House Republican leaders have shelved legislation that would repeal and replace Obamacare after failing to muster enough support from within their own party.
“This is a setback no two ways about it,” House Speaker Paul Ryan said at a Capitol Hill news conference late Friday.
“We just didn’t quite get consensus today,” Ryan said.
Speaking from the Oval Office, President Donald Trump warned “Obamacare “is exploding” and blamed Democrats for failing to support the GOP replacement plan.
"People will see how bad (Obamacare) is, and it’s getting much worse,” Trump said. “You’re going to see explosive premium increases.”
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Trump said he was disappointed and a little surprised at the failure to gain consensus but also saw the potential for the GOP and Democrats working together going forward.
“I think having bi-partisan would be a big big improvement,” he said. “I think this is going to end up being a very very good thing.”
Republicans have campaigned for years on a pledge to repeal Obamacare if Americans handed them the reins of power in Washington. The decision to yank the bill Friday - just minutes before a scheduled House vote - was a major blow to the GOP and Trump, who had sunk significant political capital into moving the bill.
“We are going to be living with Obamacare for the forseeable future,” Ryan said.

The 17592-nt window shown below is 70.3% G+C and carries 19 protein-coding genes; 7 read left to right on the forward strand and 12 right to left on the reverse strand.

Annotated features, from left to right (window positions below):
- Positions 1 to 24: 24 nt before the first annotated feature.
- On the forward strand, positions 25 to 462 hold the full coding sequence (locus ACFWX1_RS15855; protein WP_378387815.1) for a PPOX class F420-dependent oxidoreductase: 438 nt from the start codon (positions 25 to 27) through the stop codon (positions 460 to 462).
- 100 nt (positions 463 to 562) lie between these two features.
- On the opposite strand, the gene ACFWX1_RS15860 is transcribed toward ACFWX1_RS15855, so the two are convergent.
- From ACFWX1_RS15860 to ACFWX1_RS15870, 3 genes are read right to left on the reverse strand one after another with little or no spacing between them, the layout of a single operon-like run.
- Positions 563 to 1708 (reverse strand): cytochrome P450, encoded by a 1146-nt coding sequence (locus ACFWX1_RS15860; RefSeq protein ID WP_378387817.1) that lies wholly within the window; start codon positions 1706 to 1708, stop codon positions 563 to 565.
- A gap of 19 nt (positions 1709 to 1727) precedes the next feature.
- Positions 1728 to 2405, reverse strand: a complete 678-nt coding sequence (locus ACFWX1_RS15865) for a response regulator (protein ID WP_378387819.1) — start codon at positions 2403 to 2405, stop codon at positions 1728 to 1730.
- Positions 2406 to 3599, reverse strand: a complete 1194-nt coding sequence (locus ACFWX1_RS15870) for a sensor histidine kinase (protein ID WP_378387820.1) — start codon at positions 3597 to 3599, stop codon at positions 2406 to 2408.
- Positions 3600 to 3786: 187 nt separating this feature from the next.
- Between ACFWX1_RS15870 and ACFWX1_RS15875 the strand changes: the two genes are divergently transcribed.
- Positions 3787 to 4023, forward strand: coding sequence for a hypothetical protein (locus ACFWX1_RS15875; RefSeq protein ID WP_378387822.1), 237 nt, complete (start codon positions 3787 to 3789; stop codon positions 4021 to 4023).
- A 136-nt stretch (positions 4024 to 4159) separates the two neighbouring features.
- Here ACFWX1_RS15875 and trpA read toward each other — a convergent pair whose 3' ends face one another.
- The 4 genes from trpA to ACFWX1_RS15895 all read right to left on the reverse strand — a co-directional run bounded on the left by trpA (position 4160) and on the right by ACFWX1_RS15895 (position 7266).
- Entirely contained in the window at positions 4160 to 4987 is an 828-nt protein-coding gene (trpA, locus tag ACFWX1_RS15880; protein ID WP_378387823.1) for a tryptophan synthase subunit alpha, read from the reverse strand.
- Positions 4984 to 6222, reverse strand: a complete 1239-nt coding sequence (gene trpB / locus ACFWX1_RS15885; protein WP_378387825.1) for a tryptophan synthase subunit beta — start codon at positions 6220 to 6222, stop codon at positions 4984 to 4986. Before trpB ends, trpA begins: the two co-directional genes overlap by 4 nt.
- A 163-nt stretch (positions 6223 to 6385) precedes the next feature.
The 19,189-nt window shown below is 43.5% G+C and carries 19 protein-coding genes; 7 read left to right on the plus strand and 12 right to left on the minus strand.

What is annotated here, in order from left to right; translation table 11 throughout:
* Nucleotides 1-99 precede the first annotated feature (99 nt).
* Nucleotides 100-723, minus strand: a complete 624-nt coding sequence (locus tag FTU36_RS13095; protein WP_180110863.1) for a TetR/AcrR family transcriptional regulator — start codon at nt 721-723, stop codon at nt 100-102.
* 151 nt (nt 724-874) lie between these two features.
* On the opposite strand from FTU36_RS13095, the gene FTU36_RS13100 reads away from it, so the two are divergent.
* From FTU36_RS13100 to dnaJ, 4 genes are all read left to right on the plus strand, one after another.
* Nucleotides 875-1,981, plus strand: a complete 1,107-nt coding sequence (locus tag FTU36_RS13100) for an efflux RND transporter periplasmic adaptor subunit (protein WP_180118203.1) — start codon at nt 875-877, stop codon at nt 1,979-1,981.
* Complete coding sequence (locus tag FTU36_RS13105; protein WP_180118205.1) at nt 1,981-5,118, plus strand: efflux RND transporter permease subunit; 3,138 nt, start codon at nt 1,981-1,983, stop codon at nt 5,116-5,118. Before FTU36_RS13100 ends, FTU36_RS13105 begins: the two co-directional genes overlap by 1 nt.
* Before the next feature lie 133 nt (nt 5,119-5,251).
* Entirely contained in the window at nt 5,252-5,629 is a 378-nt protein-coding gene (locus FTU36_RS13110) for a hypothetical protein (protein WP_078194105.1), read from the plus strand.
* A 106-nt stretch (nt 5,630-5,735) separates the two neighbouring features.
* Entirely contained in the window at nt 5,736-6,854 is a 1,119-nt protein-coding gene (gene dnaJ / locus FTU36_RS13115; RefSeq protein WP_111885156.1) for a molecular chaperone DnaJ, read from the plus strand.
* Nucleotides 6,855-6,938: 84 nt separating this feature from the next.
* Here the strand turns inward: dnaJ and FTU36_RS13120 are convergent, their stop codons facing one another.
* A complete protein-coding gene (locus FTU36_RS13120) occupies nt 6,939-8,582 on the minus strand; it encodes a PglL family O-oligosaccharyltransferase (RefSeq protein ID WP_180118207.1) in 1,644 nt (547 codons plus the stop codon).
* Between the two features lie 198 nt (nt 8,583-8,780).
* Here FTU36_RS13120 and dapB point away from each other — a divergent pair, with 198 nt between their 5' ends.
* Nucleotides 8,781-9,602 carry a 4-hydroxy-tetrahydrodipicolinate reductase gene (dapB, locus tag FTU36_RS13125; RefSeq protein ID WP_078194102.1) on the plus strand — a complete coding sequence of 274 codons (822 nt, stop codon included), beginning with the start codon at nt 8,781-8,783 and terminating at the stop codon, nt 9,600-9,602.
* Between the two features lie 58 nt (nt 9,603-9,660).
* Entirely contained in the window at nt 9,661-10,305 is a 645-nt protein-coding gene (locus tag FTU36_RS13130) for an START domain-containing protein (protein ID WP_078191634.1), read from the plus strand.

The fate of the White House-backed measure, known as the American Health Care Act, is unclear moving forward. White House officials previously told GOP lawmakers that they would move on to other issues if the current health care bill failed on Friday.
Trump and Ryan both confirmed that Republicans will now turn their focus to tax reform, an area where there is more consensus among conservative lawmakers.
Reaction from Georgia Republicans poured in Friday.
Some said Friday’s about-face did not mark the end of the road in the push to repeal Obamacare.
“The game’s not over,” said Rep. Barry Loudermilk, R-Cassville.
“It’s not a win or loss. It’s just we’re taking a half time here to go home, get some rest and come back and continue on.”
Others voiced frustration over the holdouts in the conservative Freedom Caucus that remained opposed to the bill, saying it doesn’t go far enough to gut Obamacare.
Rep. Austin Scott, R-Tifton, said the group “killed the bill ... That’s kind of it.”
“I guess people who like Obamacare can thank the Freedom Caucus and people who wanted us to replace it should know that the majority of us were trying to do the right thing and get a new piece of legislation passed,” Scott said.
Meanwhile, supporters of the bill were dismayed.
Rep. Buddy Carter, R-Pooler, called the development “disappointing.”
“But we continue on. We’ve got other issues that we’ve got to cover and I am not one who is giving up on health care. We have got to rescue health care and I’m going to continue to push leadership to get to that subject.”
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